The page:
The company, which counts Urban Outfitters, Anthropologie, Free People, Terrain and Bhldn among its brands, in addition to rental subscription service Nuuly and a food and beverage business — reported a $34 million quarterly profit Tuesday afternoon (up from a loss of $138 million three months prior), causing company shares to surge more than 15 percent in after-hours trading.
“I’m pleased to announce Urban [Outfitters] produced solid revenues and profits for the second quarter driven by strength in the digital channel,” Urban Outfitters ceo Richard A. Hayne said in prepared remarks. “Notably, all brands were profitable and [will] enter the fall selling season with lean inventories and positive momentum.”
For the three-month period ended July 31, total company revenues were down nearly 17 percent to $803 million, from $962 million a year earlier. Urban Outfitters, Anthropologie and Free People all suffered from the coronavirus shutdown earlier this year, but Anthropologie, known for some of its occasion wear, was hit hardest, with revenues for the quarter down from $394 million in the prior-year period to $295 million. Top-line sales at the nameplate brand were nearly $324 million, down from $355 million the same time last year, while Free People’s revenues were $178 million, compared with nearly $206 million in the same quarter of 2019.
Comparable retail sales across the entire portfolio decreased 13 percent during the period, driven by store closures during part of the quarter and slower traffic when locations started to reopen. But the company’s e-commerce grew by double digits during the same time frame, helping offset losses and resulting in a $34 million profit, though that was down more than 43 percent compared to profits of more than $60 million the same time last year.
Urban Outfitters credits disciplined inventory control and better-than-expected top-line performance for the gains. The company ended the quarter with a $21.7 million reduction in inventory reserves year-over-year for its retail and wholesale segments. Inventory decreased more than 20 percent during the quarter, or by $88.3 million year-over-year.
“We want to stay lean [in inventory] because of all the uncertainty around COVID-19,” Hayne said on Tuesday afternoon’s conference call with analysts.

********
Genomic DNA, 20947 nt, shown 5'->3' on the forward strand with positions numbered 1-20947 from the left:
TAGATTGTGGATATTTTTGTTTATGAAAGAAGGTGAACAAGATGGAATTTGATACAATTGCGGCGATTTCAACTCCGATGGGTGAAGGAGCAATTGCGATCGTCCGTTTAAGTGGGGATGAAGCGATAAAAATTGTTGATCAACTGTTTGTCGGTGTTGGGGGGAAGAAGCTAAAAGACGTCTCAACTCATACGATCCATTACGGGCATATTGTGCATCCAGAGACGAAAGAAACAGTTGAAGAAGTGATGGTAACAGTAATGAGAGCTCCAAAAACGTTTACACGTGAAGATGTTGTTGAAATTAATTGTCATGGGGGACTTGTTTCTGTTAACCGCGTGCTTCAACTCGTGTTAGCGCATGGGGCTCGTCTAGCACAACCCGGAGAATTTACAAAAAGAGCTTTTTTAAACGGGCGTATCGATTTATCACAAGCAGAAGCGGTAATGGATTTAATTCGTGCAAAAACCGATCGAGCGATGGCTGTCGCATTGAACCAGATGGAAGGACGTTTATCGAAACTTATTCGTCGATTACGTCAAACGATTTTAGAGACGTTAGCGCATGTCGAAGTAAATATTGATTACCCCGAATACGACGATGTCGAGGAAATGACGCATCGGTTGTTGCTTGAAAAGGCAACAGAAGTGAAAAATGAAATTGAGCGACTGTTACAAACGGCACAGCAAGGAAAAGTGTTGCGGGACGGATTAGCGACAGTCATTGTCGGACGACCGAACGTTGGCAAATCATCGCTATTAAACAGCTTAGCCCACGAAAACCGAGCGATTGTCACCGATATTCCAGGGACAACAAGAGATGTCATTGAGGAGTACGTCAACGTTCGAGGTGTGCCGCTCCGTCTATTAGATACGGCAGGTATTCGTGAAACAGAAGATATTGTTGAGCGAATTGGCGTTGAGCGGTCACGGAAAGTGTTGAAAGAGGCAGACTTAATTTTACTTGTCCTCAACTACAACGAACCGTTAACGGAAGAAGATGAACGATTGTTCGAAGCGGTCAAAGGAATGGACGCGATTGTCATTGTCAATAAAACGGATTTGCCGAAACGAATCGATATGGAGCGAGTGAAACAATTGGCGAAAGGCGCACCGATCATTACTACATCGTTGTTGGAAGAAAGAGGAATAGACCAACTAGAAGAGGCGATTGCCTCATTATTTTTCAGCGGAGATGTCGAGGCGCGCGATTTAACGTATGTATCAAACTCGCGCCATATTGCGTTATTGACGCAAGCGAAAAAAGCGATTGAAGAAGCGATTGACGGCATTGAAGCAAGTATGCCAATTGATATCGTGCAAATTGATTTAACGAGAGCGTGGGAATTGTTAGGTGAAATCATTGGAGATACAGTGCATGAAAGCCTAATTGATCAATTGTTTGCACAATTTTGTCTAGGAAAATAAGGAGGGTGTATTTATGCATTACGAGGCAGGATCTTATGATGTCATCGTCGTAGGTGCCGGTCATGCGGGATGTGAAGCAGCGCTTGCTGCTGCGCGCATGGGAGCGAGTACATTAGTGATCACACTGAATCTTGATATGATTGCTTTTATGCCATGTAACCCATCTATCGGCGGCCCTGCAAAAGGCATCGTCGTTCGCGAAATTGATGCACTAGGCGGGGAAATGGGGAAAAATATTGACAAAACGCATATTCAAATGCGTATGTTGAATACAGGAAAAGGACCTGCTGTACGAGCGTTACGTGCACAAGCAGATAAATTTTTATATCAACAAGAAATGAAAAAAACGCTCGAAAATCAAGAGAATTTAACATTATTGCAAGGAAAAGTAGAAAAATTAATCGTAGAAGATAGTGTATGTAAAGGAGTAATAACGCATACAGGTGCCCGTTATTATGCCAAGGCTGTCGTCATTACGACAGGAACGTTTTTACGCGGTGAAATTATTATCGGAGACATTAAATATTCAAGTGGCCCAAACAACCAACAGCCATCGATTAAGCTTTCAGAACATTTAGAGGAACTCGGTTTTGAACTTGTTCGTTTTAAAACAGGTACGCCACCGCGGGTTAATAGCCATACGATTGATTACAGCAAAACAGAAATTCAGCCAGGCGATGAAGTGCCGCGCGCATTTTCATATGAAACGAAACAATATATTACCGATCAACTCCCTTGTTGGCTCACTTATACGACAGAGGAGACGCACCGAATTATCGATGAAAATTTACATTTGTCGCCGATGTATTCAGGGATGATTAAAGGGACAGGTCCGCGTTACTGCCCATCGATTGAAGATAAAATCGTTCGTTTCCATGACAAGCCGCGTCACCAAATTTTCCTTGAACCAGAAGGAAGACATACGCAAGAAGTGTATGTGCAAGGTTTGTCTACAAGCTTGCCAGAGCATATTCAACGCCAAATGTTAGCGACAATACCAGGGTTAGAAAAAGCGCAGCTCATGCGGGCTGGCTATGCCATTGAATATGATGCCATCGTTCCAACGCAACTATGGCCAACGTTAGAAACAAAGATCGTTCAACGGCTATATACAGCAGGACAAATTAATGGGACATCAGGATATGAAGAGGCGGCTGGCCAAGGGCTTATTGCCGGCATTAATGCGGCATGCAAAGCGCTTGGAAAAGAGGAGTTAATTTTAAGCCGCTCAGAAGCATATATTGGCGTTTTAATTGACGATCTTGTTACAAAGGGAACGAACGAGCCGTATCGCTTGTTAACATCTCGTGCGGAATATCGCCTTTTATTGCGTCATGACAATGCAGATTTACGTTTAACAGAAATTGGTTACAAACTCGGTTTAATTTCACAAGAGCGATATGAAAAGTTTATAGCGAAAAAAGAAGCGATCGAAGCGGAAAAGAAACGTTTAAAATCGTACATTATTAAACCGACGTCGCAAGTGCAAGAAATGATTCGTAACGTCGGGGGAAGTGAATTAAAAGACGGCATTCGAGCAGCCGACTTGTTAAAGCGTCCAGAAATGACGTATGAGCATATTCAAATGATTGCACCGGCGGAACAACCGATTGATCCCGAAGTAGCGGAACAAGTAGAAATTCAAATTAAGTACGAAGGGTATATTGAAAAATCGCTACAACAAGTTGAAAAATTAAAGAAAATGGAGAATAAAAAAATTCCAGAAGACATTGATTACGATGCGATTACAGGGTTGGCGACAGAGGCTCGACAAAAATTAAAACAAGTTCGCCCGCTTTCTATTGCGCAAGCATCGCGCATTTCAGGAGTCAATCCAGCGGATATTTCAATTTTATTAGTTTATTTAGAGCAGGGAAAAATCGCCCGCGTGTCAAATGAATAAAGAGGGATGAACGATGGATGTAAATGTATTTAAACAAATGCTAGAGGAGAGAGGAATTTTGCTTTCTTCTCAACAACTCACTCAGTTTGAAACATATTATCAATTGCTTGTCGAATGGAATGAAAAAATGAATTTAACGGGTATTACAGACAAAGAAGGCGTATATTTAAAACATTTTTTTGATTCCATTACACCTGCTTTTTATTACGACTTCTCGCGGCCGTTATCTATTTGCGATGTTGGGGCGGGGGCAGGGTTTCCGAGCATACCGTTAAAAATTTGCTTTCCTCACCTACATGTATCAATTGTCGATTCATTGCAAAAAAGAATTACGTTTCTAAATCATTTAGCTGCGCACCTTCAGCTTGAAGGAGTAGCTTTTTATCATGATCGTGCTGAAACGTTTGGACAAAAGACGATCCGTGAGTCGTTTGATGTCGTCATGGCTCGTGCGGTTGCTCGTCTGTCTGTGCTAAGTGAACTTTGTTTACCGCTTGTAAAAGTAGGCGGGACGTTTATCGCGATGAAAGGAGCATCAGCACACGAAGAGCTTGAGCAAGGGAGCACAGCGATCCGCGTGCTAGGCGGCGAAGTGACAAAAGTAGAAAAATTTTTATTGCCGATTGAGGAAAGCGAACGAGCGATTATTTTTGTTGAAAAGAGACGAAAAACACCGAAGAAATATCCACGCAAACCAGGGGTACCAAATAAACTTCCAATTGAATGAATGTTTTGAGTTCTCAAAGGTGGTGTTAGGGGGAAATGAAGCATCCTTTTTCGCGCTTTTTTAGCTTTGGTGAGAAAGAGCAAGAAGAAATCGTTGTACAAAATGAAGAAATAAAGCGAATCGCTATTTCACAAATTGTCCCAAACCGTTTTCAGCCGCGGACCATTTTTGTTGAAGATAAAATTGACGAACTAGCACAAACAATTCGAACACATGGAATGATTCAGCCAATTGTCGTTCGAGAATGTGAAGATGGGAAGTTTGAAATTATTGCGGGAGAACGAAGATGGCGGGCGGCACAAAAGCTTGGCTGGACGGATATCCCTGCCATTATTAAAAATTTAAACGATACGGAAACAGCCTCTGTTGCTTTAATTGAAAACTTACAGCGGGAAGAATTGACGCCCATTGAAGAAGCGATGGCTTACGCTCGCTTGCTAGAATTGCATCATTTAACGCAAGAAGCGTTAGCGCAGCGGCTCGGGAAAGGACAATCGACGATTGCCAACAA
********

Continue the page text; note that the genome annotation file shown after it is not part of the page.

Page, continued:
Other bright spots during the quarter included Urban’s women’s apparel, home and intimates categories, as well as FP Movement, Free People’s activewear line, which grew triple digits online during the quarter. The retailer plans to open its first stand-alone FP Movement store this fall in Los Angeles. New digital customers across all three brands also jumped more than 70 percent during the quarter.
Meanwhile, digital marketing expenses grew during the quarter, along with an increase in delivery and logistics expenses because of the company’s increased penetration online. The company ended the quarter with $663 million in cash and equivalents and $120 million in long-term debt.
Earlier this month, Urban Outfitters announced plans to build an 880,000-square-foot omnichannel distribution center in Kansas for roughly $350 million. The site will support digital growth across all brands. Construction is slated to begin in October and is expected to take roughly four years to complete.
The company ended the quarter with 624 stores in North America and Europe, or 248 Urban Outfitters locations, 233 Anthropologie stores and 143 Free People locations, along with the related web sites and catalogue businesses.
“Clearly some shoppers still prefer shopping in stores,” Hayne said on the call. “We’re committed to maintaining or even enlarging our fleet where necessarily.”
Shares of Urban Outfitters, which closed up 2.39 percent to $20.80 apiece Tuesday, are down more than 7 percent year-over-year.